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The Umayyads: First Islamic dynasty (661-750) established by a companion of the Prophet, Mu'awiya. Their capital was Damascus. They built the first monumental mosques.
Abd al-Malik: Fifth Umayyad caliph (685-705), organized the Caliphate, Arabicized the administration and Islamized the coinage after he had subdued several revolts against the rule of his family.
The Night Journey and the Ascension (Al-Isra' wa-l-Miraj): The miraculous journey of the Prophet from Mecca to Jerusalem and his ascension to Heaven to receive from God major doctrinal requirements.
New Elements in Mosque Architecture
Concave mihrab: reportedly first introduced in the Mosque of the Prophet at Medina in 707.
- Minaret: earliest examples may have been the towers flanking the northern side of the original Roman temenos where the Great Umayyad Mosque of Damascus was built.
- Maqsura: a private area in the prayer hall enclosed by a wood screen for the ruler and his entourage.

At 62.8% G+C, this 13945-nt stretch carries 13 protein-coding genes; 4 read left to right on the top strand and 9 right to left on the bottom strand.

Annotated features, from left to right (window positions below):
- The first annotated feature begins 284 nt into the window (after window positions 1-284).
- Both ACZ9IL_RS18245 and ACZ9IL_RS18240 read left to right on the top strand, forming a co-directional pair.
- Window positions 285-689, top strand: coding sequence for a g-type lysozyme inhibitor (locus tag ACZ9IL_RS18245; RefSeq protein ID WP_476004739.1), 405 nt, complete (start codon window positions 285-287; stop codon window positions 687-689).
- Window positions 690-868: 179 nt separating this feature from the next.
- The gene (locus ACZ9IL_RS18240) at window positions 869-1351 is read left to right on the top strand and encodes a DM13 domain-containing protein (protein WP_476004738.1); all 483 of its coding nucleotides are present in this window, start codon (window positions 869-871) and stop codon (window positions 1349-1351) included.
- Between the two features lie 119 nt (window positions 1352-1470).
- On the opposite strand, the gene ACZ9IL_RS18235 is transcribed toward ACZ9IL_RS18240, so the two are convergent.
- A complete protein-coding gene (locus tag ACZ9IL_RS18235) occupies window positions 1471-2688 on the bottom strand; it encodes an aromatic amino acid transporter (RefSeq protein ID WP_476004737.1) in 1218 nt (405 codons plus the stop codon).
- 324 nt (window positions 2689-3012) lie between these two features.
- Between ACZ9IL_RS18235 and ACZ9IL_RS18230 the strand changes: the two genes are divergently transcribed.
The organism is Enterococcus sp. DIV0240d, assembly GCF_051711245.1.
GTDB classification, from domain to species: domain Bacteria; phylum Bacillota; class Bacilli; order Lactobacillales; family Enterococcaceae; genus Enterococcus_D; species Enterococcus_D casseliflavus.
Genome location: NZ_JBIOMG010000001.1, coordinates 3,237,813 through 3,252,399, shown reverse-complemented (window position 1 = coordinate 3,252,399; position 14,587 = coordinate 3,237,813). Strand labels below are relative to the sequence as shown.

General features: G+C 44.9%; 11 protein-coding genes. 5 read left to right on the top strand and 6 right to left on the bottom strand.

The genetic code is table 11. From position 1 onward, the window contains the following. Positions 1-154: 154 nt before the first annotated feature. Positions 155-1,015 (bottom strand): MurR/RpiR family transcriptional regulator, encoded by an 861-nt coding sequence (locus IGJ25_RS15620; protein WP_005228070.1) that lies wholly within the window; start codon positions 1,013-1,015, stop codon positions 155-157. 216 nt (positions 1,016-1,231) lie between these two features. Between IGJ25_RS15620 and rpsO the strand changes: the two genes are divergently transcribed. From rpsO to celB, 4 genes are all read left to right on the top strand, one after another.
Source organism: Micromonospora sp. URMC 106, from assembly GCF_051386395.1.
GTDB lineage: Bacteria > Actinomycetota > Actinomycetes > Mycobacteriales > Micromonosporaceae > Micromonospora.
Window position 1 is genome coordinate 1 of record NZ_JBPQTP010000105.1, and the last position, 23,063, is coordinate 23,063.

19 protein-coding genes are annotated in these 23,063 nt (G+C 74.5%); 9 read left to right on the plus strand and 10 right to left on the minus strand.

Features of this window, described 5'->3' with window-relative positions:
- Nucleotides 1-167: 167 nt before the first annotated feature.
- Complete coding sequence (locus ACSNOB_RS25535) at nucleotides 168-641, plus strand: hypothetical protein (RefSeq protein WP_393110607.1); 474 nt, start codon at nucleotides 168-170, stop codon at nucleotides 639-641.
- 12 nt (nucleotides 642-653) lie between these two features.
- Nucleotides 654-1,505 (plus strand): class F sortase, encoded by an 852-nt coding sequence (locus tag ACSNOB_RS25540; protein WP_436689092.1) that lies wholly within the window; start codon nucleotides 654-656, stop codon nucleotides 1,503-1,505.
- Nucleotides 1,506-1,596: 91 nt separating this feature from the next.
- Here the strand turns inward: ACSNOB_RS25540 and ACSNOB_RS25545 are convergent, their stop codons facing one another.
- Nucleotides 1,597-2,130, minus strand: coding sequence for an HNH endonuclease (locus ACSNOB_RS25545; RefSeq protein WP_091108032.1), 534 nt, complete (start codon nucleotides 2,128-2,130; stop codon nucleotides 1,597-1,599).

- Dome in the central nave in front of the mihrab: first appeared in Damascus and may have been adopted from palatial Roman and Byzantine precedents as illustrated in mosaic by the representation of the "Palace of Thoederic" in St. Appolinaire Nuevo in Ravenna (ca. 490).
- Khazna: treasury, a structure possibly used as a vault in the mosque's courtyrad.
Decoration of Mosques:
- The use of inscriptions in the Kufic style.
- The use of glass mosaic.
- The absence of figural representation.
- Vegetal and geometric motifs, derived mostly from Classical traditions.
Dome of the Rock (Qubbat al-Sakhra): The first consciously-monumental Islamic structure is a martyrium built in Jerusalem (692) by 'Abd al-Malik to commemorate the sanctity of the site and the city in general.
Umayyad Mosque of Damascus (ca. 706-15): First imperial mosque built by Caliph al-Walid I (705-15), the son of Abd al-Malik.
The Farthest Mosque (al-Masjid al-Aqsa) in Jerusalem